With respect to the first portion of the test, the AGC is of the view that there is no actual process of differentiation taking place. Any manifest distinction is simply a product of an age-old, cultural institution. In other words, same-sex couples are not being discriminated against, per se; rather, they are not meeting the longstanding requirements of this institution. The AGC also makes an economic appeal, asserting that same-sex couples – regardless of their marital status – are not at a disadvantage because they are afforded “equal benefit and protection” as domestic couples under federal law.
Justice LaForme disagrees on all accounts. It is a basic pillar of Canadian law, he asserts, that the state will respect an individual’s right to make personal choices, free of bigotry and prejudice. That is the very purpose the section 15 guarantee. As for the AGC’s “equal benefit” argument, Justice LaForme dismisses this as a blatant “non-answer to the concerns of the Applicants.”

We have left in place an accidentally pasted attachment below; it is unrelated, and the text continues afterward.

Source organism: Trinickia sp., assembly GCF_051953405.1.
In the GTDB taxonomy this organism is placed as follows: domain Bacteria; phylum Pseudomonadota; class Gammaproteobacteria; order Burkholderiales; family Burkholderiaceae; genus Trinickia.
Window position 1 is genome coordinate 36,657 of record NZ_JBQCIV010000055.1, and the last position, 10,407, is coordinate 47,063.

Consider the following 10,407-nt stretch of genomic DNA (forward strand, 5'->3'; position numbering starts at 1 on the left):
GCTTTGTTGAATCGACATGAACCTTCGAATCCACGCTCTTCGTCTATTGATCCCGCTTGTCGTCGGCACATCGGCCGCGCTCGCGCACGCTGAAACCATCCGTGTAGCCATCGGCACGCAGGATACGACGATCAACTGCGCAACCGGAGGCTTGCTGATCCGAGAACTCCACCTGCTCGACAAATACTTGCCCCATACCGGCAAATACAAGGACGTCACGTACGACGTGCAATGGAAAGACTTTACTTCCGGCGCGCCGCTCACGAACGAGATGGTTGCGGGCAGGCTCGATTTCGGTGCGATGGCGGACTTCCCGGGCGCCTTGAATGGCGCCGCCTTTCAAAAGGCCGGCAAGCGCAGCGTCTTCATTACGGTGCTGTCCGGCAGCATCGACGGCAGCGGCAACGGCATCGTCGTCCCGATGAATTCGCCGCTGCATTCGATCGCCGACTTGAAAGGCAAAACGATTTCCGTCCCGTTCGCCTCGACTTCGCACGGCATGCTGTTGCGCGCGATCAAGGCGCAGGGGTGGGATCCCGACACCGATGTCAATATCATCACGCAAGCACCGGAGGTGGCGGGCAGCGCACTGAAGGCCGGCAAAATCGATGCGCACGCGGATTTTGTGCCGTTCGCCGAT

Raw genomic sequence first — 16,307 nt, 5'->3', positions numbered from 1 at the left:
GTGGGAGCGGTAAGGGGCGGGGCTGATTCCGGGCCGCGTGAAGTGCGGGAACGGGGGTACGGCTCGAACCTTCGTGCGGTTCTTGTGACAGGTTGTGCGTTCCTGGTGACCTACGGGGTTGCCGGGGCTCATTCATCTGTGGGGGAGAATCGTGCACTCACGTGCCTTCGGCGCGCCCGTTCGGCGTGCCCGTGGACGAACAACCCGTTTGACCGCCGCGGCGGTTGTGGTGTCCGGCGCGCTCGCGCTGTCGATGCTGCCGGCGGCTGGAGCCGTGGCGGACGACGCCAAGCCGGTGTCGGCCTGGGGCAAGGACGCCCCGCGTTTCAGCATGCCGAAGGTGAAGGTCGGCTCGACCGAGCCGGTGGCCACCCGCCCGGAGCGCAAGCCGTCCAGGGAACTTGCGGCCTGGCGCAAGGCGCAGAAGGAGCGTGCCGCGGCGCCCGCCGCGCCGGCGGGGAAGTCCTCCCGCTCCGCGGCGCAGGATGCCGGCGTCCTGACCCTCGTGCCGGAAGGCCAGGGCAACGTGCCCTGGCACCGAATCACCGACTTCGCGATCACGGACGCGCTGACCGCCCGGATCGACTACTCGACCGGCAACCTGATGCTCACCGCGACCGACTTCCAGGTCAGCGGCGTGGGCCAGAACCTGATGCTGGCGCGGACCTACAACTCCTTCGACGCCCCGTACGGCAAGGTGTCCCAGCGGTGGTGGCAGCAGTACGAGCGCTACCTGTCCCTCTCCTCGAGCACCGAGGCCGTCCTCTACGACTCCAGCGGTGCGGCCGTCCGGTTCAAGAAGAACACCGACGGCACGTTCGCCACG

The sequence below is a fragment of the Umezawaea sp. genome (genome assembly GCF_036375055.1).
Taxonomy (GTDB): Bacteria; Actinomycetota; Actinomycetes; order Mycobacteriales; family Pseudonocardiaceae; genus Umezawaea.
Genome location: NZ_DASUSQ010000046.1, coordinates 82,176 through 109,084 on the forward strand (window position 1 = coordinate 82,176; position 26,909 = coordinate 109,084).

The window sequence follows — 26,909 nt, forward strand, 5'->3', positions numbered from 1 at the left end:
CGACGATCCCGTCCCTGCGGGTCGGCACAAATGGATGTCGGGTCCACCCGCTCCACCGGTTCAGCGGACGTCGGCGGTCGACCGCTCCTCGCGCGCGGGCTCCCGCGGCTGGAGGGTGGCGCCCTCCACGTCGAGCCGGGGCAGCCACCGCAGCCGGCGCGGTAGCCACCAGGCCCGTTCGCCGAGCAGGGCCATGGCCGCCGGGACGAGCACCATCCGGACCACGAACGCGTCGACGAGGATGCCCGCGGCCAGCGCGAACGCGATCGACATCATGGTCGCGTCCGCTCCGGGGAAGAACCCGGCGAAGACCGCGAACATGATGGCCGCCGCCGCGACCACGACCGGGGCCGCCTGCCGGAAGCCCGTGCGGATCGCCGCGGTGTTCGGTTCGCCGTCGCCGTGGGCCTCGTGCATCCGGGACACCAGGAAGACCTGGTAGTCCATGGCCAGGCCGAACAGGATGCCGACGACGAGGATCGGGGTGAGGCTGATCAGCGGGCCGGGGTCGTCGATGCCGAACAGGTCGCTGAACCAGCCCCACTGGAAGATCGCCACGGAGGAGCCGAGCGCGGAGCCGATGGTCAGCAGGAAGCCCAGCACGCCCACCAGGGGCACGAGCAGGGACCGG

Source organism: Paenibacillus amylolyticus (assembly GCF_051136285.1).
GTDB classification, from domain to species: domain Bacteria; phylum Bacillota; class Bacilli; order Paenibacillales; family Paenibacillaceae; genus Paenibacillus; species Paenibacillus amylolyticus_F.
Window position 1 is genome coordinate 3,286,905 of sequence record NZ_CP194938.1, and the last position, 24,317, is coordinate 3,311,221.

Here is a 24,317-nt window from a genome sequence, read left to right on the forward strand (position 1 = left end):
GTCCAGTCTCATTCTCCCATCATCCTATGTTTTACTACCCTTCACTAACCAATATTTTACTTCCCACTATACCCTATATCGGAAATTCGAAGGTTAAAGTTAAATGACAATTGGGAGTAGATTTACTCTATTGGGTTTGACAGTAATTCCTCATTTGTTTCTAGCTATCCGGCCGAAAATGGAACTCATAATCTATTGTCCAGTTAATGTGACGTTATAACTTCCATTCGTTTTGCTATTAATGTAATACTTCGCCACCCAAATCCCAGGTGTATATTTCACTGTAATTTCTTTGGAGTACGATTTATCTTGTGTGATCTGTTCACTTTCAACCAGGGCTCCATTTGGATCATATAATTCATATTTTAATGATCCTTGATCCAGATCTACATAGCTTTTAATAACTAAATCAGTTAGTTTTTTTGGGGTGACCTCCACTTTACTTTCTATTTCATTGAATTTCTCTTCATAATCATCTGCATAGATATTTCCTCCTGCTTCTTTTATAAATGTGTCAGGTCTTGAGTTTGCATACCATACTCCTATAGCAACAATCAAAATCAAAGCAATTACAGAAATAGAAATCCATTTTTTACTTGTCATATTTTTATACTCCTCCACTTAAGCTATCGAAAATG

Understandably, the second requirement – that the differential treatment be based on a prohibited ground – is conceded by the AGC. The third requirement, however, is contested.
It has, at this point, been established that same-sex couples in Ontario are being treated differently by the state because of their sexual orientation. The question is: does this treatment impose a burden on homosexual couples? Right off the bat, Justice LaForme, whose stance on this issue has been clear from the very beginning, offers a complete endorsement of the Applicants’ submission on this point. He agrees that to exclude homosexual people from getting married is to exclude them from fully participating in Canadian society. As the test demands, Justice LaForme takes a number of “contextual factors” into account – namely, historical discrimination. It is virtually impossible, he writes, to produce a compelling argument in support of the notion that gay and lesbian people have not been historically discriminated against.